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Modern family life exhibits a huge variety of new forms. Legal responses to these new forms illustrate the continuing differences between European nations. Nonetheless, the Strasbourg Court has been increasingly active in this area, which provides fertile ground for testing the legitimacy of the Court's interpretation of the European Convention on Human Rights.
When national law refuses to recognize a claimed right, litigants regularly reassert that right before the Strasbourg Court. This has forced it to seek answers to complex domestic controversies such as the legal recognition for same-sex partners and transgender persons, the ethics of adoption and reproductive rights, the legal regime for cohabitants, or the accommodation of immigrants' aspiration to family reunion.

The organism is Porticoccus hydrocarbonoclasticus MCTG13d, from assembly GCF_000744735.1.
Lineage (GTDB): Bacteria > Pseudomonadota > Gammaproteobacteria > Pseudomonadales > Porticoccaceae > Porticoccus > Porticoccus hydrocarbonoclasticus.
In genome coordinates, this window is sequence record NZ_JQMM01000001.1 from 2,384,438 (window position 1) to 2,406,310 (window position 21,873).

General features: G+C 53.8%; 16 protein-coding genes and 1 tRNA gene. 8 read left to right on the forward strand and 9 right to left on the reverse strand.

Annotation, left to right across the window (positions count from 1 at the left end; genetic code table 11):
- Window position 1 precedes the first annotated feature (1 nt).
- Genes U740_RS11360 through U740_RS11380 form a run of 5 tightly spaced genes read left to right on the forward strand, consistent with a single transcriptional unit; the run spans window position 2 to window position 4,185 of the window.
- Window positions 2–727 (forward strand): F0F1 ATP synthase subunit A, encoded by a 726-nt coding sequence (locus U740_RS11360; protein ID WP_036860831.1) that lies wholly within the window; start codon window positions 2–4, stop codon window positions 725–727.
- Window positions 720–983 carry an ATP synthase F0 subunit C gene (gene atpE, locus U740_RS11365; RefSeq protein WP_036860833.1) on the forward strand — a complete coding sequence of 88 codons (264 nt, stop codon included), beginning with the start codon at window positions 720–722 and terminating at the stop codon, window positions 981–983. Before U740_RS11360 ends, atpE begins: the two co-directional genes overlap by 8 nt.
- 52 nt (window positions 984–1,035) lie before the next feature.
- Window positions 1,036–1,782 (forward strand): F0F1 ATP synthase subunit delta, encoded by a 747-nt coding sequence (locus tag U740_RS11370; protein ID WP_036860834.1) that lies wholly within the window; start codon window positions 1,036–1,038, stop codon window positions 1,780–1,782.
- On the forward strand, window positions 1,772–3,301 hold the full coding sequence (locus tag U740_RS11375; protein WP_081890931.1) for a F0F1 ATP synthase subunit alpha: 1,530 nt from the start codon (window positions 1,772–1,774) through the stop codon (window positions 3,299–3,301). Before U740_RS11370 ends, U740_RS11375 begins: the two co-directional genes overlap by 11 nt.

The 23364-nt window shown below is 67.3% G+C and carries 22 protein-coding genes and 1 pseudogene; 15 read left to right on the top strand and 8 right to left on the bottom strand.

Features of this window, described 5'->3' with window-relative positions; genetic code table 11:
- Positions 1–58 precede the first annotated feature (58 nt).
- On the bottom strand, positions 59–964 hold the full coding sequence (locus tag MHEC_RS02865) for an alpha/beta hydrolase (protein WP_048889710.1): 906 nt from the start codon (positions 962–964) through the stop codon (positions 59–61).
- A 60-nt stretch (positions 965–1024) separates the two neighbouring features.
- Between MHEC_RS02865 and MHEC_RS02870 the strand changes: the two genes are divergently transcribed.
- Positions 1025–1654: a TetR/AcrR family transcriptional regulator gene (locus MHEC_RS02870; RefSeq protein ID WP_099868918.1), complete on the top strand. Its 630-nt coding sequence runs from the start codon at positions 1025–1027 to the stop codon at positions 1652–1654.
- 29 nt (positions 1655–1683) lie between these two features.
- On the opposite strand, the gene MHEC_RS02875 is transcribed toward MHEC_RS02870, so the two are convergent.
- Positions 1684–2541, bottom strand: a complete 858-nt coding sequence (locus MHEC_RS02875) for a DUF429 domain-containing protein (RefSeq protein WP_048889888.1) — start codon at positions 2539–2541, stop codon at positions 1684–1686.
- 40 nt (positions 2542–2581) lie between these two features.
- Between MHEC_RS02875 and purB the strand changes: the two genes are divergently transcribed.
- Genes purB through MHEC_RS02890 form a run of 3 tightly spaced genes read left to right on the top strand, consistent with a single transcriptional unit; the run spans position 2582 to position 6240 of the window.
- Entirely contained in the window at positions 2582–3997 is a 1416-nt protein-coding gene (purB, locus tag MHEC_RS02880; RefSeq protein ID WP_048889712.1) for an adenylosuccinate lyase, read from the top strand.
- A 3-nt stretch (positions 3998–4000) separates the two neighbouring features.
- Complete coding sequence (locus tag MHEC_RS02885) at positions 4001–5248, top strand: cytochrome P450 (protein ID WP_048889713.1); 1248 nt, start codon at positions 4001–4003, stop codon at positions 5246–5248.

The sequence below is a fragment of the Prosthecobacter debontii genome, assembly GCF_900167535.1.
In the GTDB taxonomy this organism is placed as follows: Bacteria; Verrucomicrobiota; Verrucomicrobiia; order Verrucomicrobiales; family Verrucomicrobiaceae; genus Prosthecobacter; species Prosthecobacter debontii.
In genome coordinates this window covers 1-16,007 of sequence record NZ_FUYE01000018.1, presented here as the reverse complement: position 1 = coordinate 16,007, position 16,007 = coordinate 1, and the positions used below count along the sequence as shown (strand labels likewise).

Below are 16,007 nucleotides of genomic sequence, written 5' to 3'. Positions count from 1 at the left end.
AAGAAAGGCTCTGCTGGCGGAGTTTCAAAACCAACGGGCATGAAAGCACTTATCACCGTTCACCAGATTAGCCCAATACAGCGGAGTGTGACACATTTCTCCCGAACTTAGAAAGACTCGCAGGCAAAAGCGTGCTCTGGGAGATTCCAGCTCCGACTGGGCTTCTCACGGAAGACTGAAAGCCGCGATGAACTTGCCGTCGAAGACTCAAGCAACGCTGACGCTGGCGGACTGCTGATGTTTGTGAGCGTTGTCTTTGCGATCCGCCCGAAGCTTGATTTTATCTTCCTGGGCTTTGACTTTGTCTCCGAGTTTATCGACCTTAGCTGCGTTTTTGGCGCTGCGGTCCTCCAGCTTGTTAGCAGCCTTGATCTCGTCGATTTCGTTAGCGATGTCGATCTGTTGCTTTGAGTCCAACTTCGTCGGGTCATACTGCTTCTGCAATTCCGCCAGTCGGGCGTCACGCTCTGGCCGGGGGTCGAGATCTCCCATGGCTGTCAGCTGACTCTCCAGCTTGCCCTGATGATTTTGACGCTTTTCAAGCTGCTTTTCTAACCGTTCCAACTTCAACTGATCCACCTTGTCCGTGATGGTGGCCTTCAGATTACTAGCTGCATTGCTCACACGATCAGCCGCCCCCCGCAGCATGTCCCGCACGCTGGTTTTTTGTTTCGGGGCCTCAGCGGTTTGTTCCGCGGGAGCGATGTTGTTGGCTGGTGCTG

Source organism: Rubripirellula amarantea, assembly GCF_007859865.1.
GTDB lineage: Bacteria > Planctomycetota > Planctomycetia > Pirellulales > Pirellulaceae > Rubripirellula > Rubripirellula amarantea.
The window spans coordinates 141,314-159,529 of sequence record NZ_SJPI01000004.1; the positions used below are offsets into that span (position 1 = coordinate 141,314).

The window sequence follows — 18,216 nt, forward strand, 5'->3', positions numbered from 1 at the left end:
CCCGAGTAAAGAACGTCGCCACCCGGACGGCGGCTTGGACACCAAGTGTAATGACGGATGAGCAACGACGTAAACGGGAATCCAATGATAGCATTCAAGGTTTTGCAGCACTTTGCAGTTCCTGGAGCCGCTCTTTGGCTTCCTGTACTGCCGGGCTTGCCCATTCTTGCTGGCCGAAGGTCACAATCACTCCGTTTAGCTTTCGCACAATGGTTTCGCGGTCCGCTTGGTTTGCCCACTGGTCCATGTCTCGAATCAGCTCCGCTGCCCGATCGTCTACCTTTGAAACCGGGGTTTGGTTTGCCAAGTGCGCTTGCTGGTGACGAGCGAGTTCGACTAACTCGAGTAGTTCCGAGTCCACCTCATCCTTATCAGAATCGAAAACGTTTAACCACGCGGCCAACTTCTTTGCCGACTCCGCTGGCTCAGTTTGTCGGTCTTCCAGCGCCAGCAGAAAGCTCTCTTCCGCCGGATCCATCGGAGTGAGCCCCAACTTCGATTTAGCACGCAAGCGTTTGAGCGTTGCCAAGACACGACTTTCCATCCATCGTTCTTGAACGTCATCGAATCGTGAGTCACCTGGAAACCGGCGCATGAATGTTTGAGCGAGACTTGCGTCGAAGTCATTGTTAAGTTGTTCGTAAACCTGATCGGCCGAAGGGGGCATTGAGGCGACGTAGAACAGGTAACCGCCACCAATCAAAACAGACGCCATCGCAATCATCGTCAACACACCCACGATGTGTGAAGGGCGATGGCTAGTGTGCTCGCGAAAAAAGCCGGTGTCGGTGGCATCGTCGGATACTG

Placing family rights at the core of the judicial legitimacy debate, this book provides a critical analysis of the standards of family rights protection under the Convention. It evaluates the Court's interpretive methodology and discusses the tensions inherent in its supranational quasi-constitutional function.
These include the risk of excessive deference to national authorities, at the expense of the effective enforcement of universal rights; the addition of "new rights"; and inattention to the division of responsibilities between democratic processes within sovereign States and the subsidiary international review.